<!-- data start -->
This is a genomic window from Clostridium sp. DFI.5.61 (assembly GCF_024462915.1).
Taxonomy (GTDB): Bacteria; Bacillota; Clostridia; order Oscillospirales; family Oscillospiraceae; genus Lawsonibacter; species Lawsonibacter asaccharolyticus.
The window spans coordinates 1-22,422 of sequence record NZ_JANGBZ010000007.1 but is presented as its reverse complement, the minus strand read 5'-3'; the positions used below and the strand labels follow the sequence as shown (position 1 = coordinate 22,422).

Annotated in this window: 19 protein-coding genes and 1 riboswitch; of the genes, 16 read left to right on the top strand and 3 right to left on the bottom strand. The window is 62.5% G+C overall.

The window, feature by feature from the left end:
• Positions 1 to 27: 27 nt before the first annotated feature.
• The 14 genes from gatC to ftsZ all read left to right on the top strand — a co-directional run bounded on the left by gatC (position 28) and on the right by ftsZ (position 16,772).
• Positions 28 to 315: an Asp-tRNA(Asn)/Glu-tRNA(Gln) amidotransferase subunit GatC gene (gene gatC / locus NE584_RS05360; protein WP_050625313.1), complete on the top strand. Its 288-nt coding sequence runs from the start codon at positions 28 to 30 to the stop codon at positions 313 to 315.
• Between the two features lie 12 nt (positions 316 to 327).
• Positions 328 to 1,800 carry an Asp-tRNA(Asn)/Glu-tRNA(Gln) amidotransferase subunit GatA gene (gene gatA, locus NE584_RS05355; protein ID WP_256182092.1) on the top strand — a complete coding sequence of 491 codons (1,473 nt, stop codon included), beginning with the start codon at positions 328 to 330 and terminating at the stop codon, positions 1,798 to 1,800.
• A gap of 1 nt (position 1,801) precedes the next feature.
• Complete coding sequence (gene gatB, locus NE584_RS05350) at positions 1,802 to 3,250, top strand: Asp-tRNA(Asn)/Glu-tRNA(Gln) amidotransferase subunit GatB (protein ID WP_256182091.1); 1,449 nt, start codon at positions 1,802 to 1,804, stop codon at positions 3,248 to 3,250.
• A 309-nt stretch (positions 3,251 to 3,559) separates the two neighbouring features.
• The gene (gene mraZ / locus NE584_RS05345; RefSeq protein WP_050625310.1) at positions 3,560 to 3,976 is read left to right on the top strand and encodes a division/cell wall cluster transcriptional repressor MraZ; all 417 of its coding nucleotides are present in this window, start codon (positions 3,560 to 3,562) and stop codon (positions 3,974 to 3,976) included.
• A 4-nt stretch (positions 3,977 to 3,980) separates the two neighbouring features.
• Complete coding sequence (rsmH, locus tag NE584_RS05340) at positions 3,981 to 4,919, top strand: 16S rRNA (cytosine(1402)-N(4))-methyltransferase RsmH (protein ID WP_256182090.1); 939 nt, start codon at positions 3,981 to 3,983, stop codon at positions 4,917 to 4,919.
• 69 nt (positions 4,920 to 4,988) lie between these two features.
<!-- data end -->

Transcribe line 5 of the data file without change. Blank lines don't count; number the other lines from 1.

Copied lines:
The window, feature by feature from the left end: